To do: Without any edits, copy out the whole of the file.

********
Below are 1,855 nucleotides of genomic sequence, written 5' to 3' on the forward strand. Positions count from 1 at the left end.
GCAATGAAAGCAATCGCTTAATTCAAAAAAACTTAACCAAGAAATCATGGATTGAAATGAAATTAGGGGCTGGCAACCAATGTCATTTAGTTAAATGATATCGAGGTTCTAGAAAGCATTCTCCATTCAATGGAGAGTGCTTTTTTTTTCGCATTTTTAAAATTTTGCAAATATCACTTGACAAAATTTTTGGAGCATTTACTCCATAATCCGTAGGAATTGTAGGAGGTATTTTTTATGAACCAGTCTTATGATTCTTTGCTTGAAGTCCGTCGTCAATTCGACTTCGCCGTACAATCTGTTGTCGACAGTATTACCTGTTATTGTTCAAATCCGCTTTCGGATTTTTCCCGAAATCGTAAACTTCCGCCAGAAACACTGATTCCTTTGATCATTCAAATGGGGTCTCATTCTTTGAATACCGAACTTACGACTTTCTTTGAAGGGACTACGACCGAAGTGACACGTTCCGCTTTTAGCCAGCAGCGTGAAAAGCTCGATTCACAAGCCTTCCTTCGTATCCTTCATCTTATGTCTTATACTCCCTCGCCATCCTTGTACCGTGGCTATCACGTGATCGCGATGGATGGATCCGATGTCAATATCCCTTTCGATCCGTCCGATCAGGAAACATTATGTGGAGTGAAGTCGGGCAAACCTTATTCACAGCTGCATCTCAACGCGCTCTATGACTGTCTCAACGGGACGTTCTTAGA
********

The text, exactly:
Below are 1,855 nucleotides of genomic sequence, written 5' to 3' on the forward strand. Positions count from 1 at the left end.
GCAATGAAAGCAATCGCTTAATTCAAAAAAACTTAACCAAGAAATCATGGATTGAAATGAAATTAGGGGCTGGCAACCAATGTCATTTAGTTAAATGATATCGAGGTTCTAGAAAGCATTCTCCATTCAATGGAGAGTGCTTTTTTTTTCGCATTTTTAAAATTTTGCAAATATCACTTGACAAAATTTTTGGAGCATTTACTCCATAATCCGTAGGAATTGTAGGAGGTATTTTTTATGAACCAGTCTTATGATTCTTTGCTTGAAGTCCGTCGTCAATTCGACTTCGCCGTACAATCTGTTGTCGACAGTATTACCTGTTATTGTTCAAATCCGCTTTCGGATTTTTCCCGAAATCGTAAACTTCCGCCAGAAACACTGATTCCTTTGATCATTCAAATGGGGTCTCATTCTTTGAATACCGAACTTACGACTTTCTTTGAAGGGACTACGACCGAAGTGACACGTTCCGCTTTTAGCCAGCAGCGTGAAAAGCTCGATTCACAAGCCTTCCTTCGTATCCTTCATCTTATGTCTTATACTCCCTCGCCATCCTTGTACCGTGGCTATCACGTGATCGCGATGGATGGATCCGATGTCAATATCCCTTTCGATCCGTCCGATCAGGAAACATTATGTGGAGTGAAGTCGGGCAAACCTTATTCACAGCTGCATCTCAACGCGCTCTATGACTGTCTCAACGGGACGTTCTTAGA